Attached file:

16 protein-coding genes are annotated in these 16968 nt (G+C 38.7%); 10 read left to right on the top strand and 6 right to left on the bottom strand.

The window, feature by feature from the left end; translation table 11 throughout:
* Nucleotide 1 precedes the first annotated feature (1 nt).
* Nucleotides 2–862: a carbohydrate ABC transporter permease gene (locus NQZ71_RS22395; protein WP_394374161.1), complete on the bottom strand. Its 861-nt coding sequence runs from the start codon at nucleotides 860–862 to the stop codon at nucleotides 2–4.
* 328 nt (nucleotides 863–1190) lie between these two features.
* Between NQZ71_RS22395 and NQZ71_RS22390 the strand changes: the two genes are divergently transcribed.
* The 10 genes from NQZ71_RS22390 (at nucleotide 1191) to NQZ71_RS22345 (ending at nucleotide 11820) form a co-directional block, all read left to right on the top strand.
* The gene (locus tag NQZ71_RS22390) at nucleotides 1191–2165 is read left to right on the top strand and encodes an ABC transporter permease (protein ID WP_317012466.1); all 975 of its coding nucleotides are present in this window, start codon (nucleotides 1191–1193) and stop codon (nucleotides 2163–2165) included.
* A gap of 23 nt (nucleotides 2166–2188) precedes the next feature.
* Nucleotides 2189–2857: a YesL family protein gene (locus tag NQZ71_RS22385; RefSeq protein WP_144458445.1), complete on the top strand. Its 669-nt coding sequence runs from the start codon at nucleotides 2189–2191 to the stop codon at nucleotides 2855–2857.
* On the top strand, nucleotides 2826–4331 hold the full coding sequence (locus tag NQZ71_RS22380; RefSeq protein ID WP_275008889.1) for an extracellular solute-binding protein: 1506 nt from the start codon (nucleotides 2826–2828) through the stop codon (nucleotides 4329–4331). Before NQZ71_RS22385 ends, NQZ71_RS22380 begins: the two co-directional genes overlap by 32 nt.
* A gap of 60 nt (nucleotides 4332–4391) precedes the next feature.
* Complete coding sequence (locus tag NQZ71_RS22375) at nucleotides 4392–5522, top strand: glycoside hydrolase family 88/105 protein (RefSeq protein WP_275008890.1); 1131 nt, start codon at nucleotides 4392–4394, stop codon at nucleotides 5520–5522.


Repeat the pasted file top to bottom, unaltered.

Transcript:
16 protein-coding genes are annotated in these 16968 nt (G+C 38.7%); 10 read left to right on the top strand and 6 right to left on the bottom strand.

The window, feature by feature from the left end; translation table 11 throughout:
* Nucleotide 1 precedes the first annotated feature (1 nt).
* Nucleotides 2–862: a carbohydrate ABC transporter permease gene (locus NQZ71_RS22395; protein WP_394374161.1), complete on the bottom strand. Its 861-nt coding sequence runs from the start codon at nucleotides 860–862 to the stop codon at nucleotides 2–4.
* 328 nt (nucleotides 863–1190) lie between these two features.
* Between NQZ71_RS22395 and NQZ71_RS22390 the strand changes: the two genes are divergently transcribed.
* The 10 genes from NQZ71_RS22390 (at nucleotide 1191) to NQZ71_RS22345 (ending at nucleotide 11820) form a co-directional block, all read left to right on the top strand.
* The gene (locus tag NQZ71_RS22390) at nucleotides 1191–2165 is read left to right on the top strand and encodes an ABC transporter permease (protein ID WP_317012466.1); all 975 of its coding nucleotides are present in this window, start codon (nucleotides 1191–1193) and stop codon (nucleotides 2163–2165) included.
* A gap of 23 nt (nucleotides 2166–2188) precedes the next feature.
* Nucleotides 2189–2857: a YesL family protein gene (locus tag NQZ71_RS22385; RefSeq protein WP_144458445.1), complete on the top strand. Its 669-nt coding sequence runs from the start codon at nucleotides 2189–2191 to the stop codon at nucleotides 2855–2857.
* On the top strand, nucleotides 2826–4331 hold the full coding sequence (locus tag NQZ71_RS22380; RefSeq protein ID WP_275008889.1) for an extracellular solute-binding protein: 1506 nt from the start codon (nucleotides 2826–2828) through the stop codon (nucleotides 4329–4331). Before NQZ71_RS22385 ends, NQZ71_RS22380 begins: the two co-directional genes overlap by 32 nt.
* A gap of 60 nt (nucleotides 4332–4391) precedes the next feature.
* Complete coding sequence (locus tag NQZ71_RS22375) at nucleotides 4392–5522, top strand: glycoside hydrolase family 88/105 protein (RefSeq protein WP_275008890.1); 1131 nt, start codon at nucleotides 4392–4394, stop codon at nucleotides 5520–5522.